Here are the world’s four largest emitters of CO2 from fossil fuel combustion and cement production. In 2013, China accounted for twice of America’s carbon dioxide output. Collectively, the world blasted 36 billion tons of CO2 into the climate system – nearly ¾ of the total global burden of greenhouse gases.To say that China, the US and the EU28 need to cut their emissions, along with India, South Africa, Russia, Brazil and Indonesia (because of deforestation in the case of these two), and many others, in order for the world to avoid catastrophic climate change would be an understatement. Last month, the Europeans made a huge commitment. They’re going to make nothing less than a 40% reduction of their greenhouse gases from 1990 levels by 2030.
This week China and the US took a bold, historically important step forward, together, to move us toward climate health. What’s new? The US advanced its commitment from the Copenhagen conference in 2009. President Obama pledged there to reduce US GHGs 17% below 2005 levels by 2020. We’re well on the way. (See this chart.) The new commitment is to reduce net greenhouse gas emissions to 26-28% below 2005 levels by 2025. John Holdren, the White House Science Advisor, and John Podesta, the administration’s key player on climate and energy, describe this goal as “both ambitious and achievable, grounded in an intensive analysis of what actions can be taken under existing law.” (More about the “existing law” part of this and the politics below.)
The announcement took place in China. This is an important sign, it seems to me, as the Chinese would seem to the world to be firmly committed to the new policy if they’re making the pledge in their capital. Chinese President Xi Jinping announced, for the first time, the government’s intention to peak Chinese CO2 emissions around 2030. Before this week, their commitment, made in Copenhagen, was to reduce the carbon intensity of their economy over time – to slow down the rate of growth of their carbon dioxide emissions. China also said they’d make a good effort to peak before 2030. One way to reach the goal is to enhance renewables. They have a target of greatly expanding the share of “zero-emission sources” in primary energy, namely renewables and nuclear.
China has been not only a tremendous producer of clean energy technology, primarily solar photovoltaic modules but also wind turbines and solar hot water heaters, but an increasingly important consumer. They have been setting a breathtaking pace, for instance, of installing PV,and for wind, leading the world in installed capacity, with plans to more than double their wind capacity by 2020.
It is not a minor quibble, however, to note that one of their “zero-emission” sources, nuclear, is anything but. One relatively conservative analysis has put the life-cycle GHGs from nuclear power at 66 gCO2e/kWh versus 10 for onshore wind, 13 for concentrated solar power, and 32 for PV. Coal, of course, is in the range of 1,000 gCO2e/kWh. Two other problems with nuclear are cost and time. If the goal is to have clean, reliable, sustainable power, the Chinese – and everybody else for that matter – could spend their money much more efficiently and get the job done much more quickly building out wind, solar, and biomass. (See Amory Lovins’s important analysis here.)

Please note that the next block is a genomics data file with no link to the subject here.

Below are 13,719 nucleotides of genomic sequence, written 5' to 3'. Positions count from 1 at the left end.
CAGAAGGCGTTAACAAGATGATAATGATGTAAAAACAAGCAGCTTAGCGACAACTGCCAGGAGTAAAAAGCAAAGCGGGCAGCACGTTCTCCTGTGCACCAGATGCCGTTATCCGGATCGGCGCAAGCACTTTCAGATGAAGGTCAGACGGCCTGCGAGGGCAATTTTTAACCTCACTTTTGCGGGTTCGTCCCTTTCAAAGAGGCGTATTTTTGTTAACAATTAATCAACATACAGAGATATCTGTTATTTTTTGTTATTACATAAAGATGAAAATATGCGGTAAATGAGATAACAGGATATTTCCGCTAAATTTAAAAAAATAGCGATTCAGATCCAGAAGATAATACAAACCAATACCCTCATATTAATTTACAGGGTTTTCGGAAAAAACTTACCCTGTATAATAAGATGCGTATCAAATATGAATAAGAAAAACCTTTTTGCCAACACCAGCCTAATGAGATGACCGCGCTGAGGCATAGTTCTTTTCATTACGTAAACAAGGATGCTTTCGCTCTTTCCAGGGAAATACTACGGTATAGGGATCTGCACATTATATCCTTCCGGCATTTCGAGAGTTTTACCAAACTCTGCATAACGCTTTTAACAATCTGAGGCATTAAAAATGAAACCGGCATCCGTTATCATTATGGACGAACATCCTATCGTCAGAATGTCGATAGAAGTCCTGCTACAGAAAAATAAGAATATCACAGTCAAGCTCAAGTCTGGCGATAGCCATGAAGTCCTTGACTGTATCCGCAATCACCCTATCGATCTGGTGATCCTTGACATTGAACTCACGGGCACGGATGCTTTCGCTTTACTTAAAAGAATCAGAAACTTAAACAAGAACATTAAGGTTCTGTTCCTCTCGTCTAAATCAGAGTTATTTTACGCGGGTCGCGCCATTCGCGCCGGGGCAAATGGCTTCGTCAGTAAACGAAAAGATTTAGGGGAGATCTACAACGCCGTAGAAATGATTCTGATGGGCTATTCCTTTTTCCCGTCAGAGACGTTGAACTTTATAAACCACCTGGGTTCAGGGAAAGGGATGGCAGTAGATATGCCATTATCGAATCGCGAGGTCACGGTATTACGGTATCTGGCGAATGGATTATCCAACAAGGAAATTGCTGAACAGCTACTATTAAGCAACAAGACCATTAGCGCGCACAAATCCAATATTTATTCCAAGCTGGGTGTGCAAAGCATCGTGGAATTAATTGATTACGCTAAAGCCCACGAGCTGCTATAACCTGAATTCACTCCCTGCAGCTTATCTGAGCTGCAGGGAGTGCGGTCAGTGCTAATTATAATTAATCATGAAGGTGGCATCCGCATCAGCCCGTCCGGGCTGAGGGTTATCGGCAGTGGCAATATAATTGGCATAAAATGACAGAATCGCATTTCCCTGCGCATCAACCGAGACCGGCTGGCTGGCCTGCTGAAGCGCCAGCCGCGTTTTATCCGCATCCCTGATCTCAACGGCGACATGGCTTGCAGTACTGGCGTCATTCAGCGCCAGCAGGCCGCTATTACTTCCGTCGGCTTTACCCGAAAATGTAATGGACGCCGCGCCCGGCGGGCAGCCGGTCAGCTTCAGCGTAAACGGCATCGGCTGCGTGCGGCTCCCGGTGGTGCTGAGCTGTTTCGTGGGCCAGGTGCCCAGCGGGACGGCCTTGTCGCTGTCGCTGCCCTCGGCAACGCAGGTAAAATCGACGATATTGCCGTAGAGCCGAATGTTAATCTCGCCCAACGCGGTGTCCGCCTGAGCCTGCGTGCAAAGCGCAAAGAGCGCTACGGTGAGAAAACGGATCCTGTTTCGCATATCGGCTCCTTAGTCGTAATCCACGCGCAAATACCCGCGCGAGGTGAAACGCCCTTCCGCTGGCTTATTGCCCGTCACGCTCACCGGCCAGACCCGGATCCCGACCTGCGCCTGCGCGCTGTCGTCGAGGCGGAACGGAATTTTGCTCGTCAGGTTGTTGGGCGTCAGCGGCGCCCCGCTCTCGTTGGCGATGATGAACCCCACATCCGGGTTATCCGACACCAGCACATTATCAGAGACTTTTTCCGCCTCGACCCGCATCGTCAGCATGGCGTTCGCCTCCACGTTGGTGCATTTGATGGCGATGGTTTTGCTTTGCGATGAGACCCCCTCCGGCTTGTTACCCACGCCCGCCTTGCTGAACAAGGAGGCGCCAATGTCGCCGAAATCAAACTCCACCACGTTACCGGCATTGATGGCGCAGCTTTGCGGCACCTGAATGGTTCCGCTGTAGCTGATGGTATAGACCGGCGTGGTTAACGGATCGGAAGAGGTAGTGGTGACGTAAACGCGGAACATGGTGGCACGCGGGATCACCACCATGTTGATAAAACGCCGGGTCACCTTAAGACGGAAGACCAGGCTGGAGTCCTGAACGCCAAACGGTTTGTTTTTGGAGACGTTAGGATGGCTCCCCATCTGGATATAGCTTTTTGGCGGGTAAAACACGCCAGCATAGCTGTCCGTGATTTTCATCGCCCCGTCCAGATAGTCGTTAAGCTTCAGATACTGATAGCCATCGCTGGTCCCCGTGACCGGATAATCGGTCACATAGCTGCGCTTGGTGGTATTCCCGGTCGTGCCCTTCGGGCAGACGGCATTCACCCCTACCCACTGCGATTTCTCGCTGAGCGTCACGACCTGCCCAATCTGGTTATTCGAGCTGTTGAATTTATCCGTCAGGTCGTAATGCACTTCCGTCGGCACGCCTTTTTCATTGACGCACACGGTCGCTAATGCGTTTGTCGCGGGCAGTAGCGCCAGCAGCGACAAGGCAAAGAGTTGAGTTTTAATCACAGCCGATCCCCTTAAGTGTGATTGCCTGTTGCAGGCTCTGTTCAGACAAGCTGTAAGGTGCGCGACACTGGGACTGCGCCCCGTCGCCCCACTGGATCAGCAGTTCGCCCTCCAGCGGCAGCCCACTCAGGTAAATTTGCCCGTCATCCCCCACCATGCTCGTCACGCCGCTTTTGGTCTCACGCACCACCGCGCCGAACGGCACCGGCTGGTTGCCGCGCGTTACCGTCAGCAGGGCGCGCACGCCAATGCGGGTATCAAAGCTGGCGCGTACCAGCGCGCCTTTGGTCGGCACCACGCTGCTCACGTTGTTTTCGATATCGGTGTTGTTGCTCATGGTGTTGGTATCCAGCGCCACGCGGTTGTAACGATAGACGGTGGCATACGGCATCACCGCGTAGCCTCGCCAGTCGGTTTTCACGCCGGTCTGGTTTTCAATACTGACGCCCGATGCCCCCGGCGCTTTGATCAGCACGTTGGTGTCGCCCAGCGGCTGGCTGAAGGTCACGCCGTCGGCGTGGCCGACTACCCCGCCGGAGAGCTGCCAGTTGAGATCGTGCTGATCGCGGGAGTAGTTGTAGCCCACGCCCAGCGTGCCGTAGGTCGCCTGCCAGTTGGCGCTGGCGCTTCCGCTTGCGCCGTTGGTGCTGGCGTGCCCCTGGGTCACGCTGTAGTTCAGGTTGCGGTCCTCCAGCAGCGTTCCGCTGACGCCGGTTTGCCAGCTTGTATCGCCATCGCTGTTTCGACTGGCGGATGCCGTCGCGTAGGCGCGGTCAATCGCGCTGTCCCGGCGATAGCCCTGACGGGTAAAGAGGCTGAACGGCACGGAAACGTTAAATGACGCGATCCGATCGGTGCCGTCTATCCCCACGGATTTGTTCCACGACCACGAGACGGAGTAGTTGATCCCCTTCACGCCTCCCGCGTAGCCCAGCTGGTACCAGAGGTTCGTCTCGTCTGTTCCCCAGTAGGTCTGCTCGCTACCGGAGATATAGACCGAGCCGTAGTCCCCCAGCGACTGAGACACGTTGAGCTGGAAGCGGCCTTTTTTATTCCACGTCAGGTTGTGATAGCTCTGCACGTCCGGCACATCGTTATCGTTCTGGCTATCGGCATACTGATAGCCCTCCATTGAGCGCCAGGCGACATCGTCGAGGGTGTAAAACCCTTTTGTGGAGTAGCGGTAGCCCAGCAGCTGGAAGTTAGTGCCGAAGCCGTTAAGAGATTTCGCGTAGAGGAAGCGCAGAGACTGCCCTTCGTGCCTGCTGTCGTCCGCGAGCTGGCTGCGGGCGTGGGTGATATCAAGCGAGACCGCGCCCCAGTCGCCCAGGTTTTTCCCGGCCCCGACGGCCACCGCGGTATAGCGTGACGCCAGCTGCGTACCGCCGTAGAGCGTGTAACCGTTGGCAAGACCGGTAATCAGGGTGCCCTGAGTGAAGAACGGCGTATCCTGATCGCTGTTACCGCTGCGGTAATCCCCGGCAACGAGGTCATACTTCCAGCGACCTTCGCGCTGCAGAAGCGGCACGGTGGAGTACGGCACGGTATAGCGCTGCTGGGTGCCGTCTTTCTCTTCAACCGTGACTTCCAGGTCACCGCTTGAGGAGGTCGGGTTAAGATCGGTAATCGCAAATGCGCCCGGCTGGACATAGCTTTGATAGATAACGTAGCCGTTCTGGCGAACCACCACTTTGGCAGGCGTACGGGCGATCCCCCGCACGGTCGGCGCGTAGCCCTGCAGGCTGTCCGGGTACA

In any event, John Kerry, a climate warrior of long standing, had an eloquent op-ed in the New York Times in which he said “Our announcement can inject momentum into the global climate negotiations, which resume in less than three weeks in Lima, Peru, and culminate next year in Paris. The commitment of both presidents to take ambitious action in our own countries, and work closely to remove obstacles on the road to Paris, sends an important signal that we must get this agreement done, that we can get it done, and that we will get it done.”
The implications for the rest of the world are large. Europe is doing its part, and now China and the US have pledged to do theirs. There is no place now for countries to hide and claim that they can’t and won’t make serious commitments. Christiana Figueres, Executive Secretary of the UN Framework Convention on Climate Change noted “This positive momentum opens the door for all major economies and in particular all other industrialized nations to bring forward their contributions to the Paris agreement in a timely fashion over the coming months.”
The shock wave in the US from our Republican brothers and sisters was astounding, but predictable. How Republicans Are Freaking Out About The Historic U.S.- China Climate Agreement is the headline from Climate Progress. Two things, though: First, the deal undercuts the traditional Republican (and fossil-fueled Democratic) argument that action by the US without a Chinese commitment will put the US at a serious economic disadvantage. (See the Byrd-Hagel resolution which killed any possibility of US participation in the Kyoto Protocol.) The world’s most dynamic economy is now on record to reduce its emissions.
Second, in a fascinating lead story today in the NY Times from the excellent Coral Davenport, we learn that the American people seem to be far ahead of most of the GOP leadership, not to mention the Tea Party, in their concern over climate change and desire to take action. In fact, the Yale Project on Climate Change Communication, has recent data to indicate the support is close to overwhelming. So maybe the Republicans are taking the wrong tack. This will likely tell in the presidential campaign coming up.
Of course, there has been unremitting opposition to greenhouse gas regulation in the US. The heat is rising in the aftermath of the recent mid-term elections here. However, President Obama’s comprehensive plan is essentially legally bulletproof. God bless the far-seeing actors, in government and out, whose bipartisan effort to create the Clean Air Act has served this nation so superbly.